Snap iPhone Camera Photos Remotely With iOS 5

Thanks to a built-in feature of iOS 5, the iPhone can easily take photos without ever touching the display screen. You may already be familiar with the fact that pictures can be taken by pressing the up volume button on the side of the iPhone, much like the shutter release on a compact camera. This improves the picture taking experience on the iPhone, but can still shake the device.

iPhone cable release iOS 5

Photographers looking to stabilize their cameras during shooting look to use a remote control, or a cable shutter release to snap the photo without touching the camera. iPhones come with a modern version of the cable release in the Apple Remote Earphones.

As volume buttons are built into the earphones, plugging them into the iPhone when taking a picture makes the up volume button turn into a shutter release. Just stand up the iPhone or use one of the many tripod accessories to compose the picture with the headphones plugged in. The Camera app will snap the photo when the up volume button is pressed on the headphones.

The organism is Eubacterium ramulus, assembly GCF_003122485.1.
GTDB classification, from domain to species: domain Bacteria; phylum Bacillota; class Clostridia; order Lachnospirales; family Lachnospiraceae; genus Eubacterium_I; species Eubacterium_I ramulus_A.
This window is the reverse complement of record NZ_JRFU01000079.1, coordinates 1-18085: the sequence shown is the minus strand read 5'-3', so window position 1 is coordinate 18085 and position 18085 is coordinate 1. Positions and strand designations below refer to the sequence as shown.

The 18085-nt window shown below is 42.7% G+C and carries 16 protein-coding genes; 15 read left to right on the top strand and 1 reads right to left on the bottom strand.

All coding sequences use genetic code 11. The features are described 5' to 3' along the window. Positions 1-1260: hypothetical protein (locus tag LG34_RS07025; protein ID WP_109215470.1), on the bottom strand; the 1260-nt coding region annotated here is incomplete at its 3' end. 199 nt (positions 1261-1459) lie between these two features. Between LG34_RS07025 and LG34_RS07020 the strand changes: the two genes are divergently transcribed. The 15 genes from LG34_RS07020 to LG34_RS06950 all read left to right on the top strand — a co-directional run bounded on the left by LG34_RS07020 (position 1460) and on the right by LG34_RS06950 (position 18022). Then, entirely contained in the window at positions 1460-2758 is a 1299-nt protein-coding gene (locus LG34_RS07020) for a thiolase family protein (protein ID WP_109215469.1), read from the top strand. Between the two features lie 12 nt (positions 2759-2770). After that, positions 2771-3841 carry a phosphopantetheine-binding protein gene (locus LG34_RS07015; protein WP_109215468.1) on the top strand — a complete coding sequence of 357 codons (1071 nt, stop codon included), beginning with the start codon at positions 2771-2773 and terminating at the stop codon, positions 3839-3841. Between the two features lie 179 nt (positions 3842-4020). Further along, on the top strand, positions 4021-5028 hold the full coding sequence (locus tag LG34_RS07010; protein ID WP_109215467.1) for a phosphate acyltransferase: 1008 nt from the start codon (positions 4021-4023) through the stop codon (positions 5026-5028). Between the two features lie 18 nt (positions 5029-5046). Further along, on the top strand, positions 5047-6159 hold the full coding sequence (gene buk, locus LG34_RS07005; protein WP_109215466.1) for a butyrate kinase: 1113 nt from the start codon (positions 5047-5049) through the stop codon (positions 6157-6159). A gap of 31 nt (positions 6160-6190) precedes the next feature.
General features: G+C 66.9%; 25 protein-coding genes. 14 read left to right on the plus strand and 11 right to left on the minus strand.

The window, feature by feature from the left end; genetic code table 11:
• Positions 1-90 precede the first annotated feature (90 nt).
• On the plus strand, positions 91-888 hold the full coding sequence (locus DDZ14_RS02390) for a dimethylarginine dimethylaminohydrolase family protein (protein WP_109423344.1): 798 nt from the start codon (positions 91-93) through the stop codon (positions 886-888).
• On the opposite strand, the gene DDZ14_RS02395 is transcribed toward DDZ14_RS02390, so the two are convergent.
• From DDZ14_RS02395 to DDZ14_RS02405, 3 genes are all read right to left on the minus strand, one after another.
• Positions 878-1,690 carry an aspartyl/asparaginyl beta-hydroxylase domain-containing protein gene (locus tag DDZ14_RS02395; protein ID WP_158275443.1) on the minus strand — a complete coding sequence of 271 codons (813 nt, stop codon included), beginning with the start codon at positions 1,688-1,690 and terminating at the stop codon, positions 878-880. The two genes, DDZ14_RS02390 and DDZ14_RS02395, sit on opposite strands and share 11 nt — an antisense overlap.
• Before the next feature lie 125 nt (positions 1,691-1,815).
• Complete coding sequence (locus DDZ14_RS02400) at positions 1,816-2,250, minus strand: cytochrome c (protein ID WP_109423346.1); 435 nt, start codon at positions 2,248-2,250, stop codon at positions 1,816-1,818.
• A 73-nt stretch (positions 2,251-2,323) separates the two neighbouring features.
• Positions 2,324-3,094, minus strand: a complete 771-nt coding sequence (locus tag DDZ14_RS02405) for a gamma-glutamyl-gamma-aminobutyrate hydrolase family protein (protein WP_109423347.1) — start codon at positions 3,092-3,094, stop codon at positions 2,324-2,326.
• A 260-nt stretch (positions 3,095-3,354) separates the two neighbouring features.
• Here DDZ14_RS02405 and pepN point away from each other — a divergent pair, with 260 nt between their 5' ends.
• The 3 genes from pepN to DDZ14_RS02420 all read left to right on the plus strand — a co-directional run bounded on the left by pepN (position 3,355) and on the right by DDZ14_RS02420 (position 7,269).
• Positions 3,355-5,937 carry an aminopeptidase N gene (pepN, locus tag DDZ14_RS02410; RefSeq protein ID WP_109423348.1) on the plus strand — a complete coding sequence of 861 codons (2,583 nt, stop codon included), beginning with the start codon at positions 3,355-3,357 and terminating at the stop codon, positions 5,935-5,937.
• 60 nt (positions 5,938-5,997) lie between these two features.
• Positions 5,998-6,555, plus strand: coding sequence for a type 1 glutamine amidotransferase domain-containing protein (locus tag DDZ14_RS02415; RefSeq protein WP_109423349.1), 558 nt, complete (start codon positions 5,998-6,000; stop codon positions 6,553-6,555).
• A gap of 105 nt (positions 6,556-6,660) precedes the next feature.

Similarly, you can remotely control picture taking with an iPhone running iOS 5 and Bluetooth turned on. Any Bluetooth headset paired with the iPhone can be used in a similar manner to the wired headphones to take a photo. The volume up button on your Bluetooth headset will trigger the Camera app to take a photo just like a camera remote control. Because any device with a volume up button can snap a photo, even an Apple Wireless Keyboard can be used to remotely control the iPhone camera.

Not only this, but if you can take photos you can also remotely start and stop video recording without ever touching the iPhone.